Many – but not all – of the rules for shopping are the same as those passed in the neighbouring state of Brandenburg in order to avoid promoting ‘shopping tourism’ with different restrictions in different states.

2G applies here, too, as well as the requirement to wear a mask with most places now no longer accepting a negative test for entry. Only minors are exempt from this requirement.

Sport, culture, clubs
Indoor sports halls will off-limits to anyone who hasn’t  been vaccinated or can’t show proof of recovery from Covid-19. 2G is also in force for cultural events, such as plays and concerts, where there’s also a requirement to wear a mask. 

In places where mask-wearing isn’t possible, such as dance clubs, then a negative test and social distancing are required (capacity is capped at 50 percent of the maximum).

Restaurants, bars, pubs (indoors)
You have to wear a mask in all of these places when you come in, leave or move around. You can only take your mask off while you’re sat down. 2G rules also apply here.

Hotels and other types of accommodation 
Restrictions are tougher here, too, with 2G now in force. This means that unvaccinated people can no longer get a room, even if they have a negative test.

For close-contact services, such as hairdressers and beauticians, it’s up to the service providers themselves to decide whether they require customers to wear masks or a negative test.

Football matches and other large-scale events
Rules have changed here, too. From December 1st, capacity will be limited to 5,000 people plus 50 percent of the total potential stadium or arena capacity. And only those who’ve been vaccinated or have recovered from Covid-19 will be allowed in. Masks are also compulsory.

For the Olympic Stadium, this means capacity will be capped at 42,000 spectators and 16,000 for the Alte Försterei stadium.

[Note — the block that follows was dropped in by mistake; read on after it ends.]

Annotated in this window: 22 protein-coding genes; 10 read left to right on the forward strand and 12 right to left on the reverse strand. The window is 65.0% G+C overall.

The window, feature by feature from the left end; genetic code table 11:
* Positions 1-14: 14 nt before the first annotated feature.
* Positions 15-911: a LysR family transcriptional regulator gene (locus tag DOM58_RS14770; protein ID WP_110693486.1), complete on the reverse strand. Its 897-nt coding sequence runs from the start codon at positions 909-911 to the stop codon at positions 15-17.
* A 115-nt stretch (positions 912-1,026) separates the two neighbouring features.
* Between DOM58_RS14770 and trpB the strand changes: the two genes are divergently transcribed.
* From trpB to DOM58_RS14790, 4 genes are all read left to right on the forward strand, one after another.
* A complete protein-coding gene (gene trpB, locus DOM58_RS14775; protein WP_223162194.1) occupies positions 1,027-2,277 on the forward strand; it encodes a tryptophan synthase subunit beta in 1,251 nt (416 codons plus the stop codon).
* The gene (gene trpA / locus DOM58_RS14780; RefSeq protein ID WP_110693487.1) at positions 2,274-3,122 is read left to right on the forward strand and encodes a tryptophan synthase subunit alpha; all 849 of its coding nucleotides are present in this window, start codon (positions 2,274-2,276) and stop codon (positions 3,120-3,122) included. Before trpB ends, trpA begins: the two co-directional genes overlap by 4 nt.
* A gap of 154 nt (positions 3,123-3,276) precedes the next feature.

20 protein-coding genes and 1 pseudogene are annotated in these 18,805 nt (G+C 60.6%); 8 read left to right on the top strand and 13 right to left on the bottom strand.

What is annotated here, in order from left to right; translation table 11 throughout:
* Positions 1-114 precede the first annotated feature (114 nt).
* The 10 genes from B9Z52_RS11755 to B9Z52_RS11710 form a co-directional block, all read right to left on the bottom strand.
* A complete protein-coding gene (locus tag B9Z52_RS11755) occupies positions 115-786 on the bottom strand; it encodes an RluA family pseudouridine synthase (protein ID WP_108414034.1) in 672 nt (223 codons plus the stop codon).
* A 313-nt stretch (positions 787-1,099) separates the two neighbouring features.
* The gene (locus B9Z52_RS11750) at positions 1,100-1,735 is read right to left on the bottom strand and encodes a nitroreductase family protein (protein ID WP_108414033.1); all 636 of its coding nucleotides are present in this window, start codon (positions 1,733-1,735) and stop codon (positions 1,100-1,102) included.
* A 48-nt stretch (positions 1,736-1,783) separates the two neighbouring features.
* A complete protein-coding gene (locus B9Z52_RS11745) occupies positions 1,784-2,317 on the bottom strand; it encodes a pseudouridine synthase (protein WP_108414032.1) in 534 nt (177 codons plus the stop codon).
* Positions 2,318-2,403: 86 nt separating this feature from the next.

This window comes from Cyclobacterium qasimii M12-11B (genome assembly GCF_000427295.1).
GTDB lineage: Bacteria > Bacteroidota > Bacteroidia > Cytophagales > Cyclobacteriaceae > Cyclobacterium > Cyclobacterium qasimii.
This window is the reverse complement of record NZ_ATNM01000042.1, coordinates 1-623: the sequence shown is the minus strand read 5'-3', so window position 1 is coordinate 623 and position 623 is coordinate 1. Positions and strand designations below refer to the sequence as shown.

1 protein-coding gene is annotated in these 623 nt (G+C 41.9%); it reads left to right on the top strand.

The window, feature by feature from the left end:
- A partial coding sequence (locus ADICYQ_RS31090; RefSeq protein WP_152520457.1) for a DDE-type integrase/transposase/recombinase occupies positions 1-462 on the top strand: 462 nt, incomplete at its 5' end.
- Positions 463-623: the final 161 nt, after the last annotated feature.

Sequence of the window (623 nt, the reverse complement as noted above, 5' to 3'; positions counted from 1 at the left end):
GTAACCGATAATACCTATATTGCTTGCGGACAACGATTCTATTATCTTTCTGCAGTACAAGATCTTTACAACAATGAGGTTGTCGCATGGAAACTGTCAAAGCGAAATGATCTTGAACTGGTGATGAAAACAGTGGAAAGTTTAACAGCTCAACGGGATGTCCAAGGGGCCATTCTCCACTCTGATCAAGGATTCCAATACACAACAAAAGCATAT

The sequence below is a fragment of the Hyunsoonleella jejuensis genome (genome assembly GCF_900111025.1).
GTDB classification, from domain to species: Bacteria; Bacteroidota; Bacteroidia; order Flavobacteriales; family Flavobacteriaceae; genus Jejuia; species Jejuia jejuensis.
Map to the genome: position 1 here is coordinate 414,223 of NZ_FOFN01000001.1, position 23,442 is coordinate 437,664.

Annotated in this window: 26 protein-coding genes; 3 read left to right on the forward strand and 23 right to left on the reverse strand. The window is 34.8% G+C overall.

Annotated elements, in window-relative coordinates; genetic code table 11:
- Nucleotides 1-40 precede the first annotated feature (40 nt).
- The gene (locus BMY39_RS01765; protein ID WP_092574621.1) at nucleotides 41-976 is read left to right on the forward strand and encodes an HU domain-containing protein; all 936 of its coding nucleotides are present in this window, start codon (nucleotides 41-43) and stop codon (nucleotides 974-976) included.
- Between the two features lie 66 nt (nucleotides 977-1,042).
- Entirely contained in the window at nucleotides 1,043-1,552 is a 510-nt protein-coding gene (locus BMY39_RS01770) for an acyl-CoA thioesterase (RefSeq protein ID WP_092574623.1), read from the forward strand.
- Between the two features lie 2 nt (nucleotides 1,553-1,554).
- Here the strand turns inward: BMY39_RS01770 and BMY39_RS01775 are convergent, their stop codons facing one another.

3G rules – ie vaccinated, recovered or a negative test – still apply on the U-Bahn, S-Bahn, trams and buses in Berlin. It was not possible to tighten restrictions, Matz said, as the regulations were issued at national level.

According to the German Act on the Prevention and Control of Infectious Diseases, people have to wear a surgical mask or an FFP2 mask  on public transport.

Christmas markets
The Senate currently has no plans to cancel the capital’s Christmas markets, some of which have been open since Monday. 

According to Matz, 2G rules apply and wearing a mask is compulsory.

Schools and day-care
Pupils will still have to take Covid tests three times a week and, in classes where there are at least two children who test positive in the rapid antigen tests, then tests should be carried out daily for a week.  

Unlike in Brandenburg, there are currently no plans to move away from face-to-face teaching. The child-friendly ‘lollipop’ Covid tests will be made compulsory in day-care centres and parents will be required to confirm that the tests have been carried out. Day-care staff have to document the results.

What about vaccination centres?
Berlin wants to expand these and set up new ones, according to Matz. A new vaccination centre should open in the Ring centre at the end of the week and 50 soldiers from the German army have been helping at the vaccination centre at the Exhibition Centre each day since last week.

The capacity in the new vaccination centre in the Lindencenter in Lichtenberg is expected to be doubled. There are also additional vaccination appointments so that people can get their jabs more quickly. Currently, all appointments are fully booked well into the new year.